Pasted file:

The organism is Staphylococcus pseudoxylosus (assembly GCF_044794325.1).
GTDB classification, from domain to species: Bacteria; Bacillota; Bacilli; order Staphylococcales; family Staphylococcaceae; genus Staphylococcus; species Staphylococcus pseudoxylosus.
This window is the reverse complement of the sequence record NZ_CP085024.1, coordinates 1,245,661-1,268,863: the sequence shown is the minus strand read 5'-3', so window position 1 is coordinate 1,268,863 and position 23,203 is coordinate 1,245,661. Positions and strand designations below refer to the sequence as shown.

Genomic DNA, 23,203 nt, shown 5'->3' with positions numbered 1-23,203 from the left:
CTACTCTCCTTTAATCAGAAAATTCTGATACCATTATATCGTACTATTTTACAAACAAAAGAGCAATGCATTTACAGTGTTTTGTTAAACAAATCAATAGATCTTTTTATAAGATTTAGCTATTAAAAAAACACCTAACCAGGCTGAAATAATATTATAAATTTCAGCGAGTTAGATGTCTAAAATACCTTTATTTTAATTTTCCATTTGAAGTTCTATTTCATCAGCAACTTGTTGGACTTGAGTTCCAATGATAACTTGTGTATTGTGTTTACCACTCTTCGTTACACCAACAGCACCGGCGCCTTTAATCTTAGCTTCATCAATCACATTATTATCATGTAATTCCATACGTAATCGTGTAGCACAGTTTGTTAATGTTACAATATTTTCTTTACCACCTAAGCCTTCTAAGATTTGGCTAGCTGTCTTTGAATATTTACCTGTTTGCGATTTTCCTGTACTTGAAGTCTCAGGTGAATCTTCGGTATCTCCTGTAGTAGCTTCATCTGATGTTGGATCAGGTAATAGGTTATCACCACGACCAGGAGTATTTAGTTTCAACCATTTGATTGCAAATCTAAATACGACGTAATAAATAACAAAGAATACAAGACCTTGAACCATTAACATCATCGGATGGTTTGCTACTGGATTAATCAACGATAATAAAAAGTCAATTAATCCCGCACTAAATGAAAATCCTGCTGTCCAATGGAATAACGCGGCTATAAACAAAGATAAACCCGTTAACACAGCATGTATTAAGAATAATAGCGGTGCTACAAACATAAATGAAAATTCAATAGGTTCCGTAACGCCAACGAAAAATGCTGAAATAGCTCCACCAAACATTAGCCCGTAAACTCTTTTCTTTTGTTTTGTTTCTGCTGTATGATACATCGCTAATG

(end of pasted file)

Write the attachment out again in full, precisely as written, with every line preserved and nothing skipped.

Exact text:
The organism is Staphylococcus pseudoxylosus (assembly GCF_044794325.1).
GTDB classification, from domain to species: Bacteria; Bacillota; Bacilli; order Staphylococcales; family Staphylococcaceae; genus Staphylococcus; species Staphylococcus pseudoxylosus.
This window is the reverse complement of the sequence record NZ_CP085024.1, coordinates 1,245,661-1,268,863: the sequence shown is the minus strand read 5'-3', so window position 1 is coordinate 1,268,863 and position 23,203 is coordinate 1,245,661. Positions and strand designations below refer to the sequence as shown.

Genomic DNA, 23,203 nt, shown 5'->3' with positions numbered 1-23,203 from the left:
CTACTCTCCTTTAATCAGAAAATTCTGATACCATTATATCGTACTATTTTACAAACAAAAGAGCAATGCATTTACAGTGTTTTGTTAAACAAATCAATAGATCTTTTTATAAGATTTAGCTATTAAAAAAACACCTAACCAGGCTGAAATAATATTATAAATTTCAGCGAGTTAGATGTCTAAAATACCTTTATTTTAATTTTCCATTTGAAGTTCTATTTCATCAGCAACTTGTTGGACTTGAGTTCCAATGATAACTTGTGTATTGTGTTTACCACTCTTCGTTACACCAACAGCACCGGCGCCTTTAATCTTAGCTTCATCAATCACATTATTATCATGTAATTCCATACGTAATCGTGTAGCACAGTTTGTTAATGTTACAATATTTTCTTTACCACCTAAGCCTTCTAAGATTTGGCTAGCTGTCTTTGAATATTTACCTGTTTGCGATTTTCCTGTACTTGAAGTCTCAGGTGAATCTTCGGTATCTCCTGTAGTAGCTTCATCTGATGTTGGATCAGGTAATAGGTTATCACCACGACCAGGAGTATTTAGTTTCAACCATTTGATTGCAAATCTAAATACGACGTAATAAATAACAAAGAATACAAGACCTTGAACCATTAACATCATCGGATGGTTTGCTACTGGATTAATCAACGATAATAAAAAGTCAATTAATCCCGCACTAAATGAAAATCCTGCTGTCCAATGGAATAACGCGGCTATAAACAAAGATAAACCCGTTAACACAGCATGTATTAAGAATAATAGCGGTGCTACAAACATAAATGAAAATTCAATAGGTTCCGTAACGCCAACGAAAAATGCTGAAATAGCTCCACCAAACATTAGCCCGTAAACTCTTTTCTTTTGTTTTGTTTCTGCTGTATGATACATCGCTAATG